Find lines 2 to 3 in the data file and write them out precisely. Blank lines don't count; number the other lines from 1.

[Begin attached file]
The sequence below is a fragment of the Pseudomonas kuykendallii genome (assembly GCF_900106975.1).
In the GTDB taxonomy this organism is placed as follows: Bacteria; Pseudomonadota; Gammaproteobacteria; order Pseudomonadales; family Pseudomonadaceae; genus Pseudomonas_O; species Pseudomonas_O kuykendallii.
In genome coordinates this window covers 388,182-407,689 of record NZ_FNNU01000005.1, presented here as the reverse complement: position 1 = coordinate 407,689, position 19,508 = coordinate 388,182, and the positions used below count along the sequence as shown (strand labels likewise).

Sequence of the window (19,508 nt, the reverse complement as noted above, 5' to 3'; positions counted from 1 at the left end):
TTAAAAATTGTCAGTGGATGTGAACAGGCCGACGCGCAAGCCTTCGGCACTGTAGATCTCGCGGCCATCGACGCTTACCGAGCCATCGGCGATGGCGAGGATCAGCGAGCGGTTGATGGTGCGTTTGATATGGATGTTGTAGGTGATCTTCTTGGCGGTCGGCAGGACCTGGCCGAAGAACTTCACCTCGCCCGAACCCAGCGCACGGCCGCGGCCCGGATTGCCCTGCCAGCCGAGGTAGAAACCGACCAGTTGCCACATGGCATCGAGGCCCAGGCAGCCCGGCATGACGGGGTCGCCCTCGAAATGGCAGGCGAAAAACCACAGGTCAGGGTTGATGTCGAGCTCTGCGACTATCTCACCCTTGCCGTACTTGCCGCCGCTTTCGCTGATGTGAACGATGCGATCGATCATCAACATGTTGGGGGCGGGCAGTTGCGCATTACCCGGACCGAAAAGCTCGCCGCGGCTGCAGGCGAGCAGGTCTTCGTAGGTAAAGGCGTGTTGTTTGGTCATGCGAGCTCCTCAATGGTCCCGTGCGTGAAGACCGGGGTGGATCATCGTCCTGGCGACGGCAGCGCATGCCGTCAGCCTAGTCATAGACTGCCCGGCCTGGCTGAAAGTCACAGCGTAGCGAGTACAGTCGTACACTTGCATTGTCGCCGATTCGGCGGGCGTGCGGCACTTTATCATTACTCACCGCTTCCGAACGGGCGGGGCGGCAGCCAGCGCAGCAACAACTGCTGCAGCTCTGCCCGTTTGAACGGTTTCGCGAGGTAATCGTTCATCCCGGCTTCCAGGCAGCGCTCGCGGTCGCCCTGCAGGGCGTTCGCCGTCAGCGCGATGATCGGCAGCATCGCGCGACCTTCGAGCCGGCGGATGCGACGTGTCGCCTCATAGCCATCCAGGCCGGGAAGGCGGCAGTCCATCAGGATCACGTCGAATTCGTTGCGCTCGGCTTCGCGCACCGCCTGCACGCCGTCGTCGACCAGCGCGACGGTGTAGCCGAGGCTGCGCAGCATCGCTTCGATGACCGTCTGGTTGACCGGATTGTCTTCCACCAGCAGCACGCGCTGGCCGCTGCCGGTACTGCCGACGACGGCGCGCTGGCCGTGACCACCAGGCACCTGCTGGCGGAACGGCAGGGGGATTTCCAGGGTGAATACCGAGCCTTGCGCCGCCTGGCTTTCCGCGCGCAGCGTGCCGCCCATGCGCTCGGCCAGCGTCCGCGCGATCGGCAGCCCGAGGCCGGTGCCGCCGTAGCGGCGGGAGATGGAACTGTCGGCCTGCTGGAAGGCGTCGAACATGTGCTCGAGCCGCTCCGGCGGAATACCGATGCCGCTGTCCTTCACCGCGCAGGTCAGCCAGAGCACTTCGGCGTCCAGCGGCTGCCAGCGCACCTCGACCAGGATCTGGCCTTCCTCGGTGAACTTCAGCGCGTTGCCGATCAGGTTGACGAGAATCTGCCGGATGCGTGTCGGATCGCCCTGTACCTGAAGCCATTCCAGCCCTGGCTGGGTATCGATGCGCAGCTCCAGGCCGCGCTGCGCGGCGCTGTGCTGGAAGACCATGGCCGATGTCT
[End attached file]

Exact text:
In the GTDB taxonomy this organism is placed as follows: Bacteria; Pseudomonadota; Gammaproteobacteria; order Pseudomonadales; family Pseudomonadaceae; genus Pseudomonas_O; species Pseudomonas_O kuykendallii.
In genome coordinates this window covers 388,182-407,689 of record NZ_FNNU01000005.1, presented here as the reverse complement: position 1 = coordinate 407,689, position 19,508 = coordinate 388,182, and the positions used below count along the sequence as shown (strand labels likewise).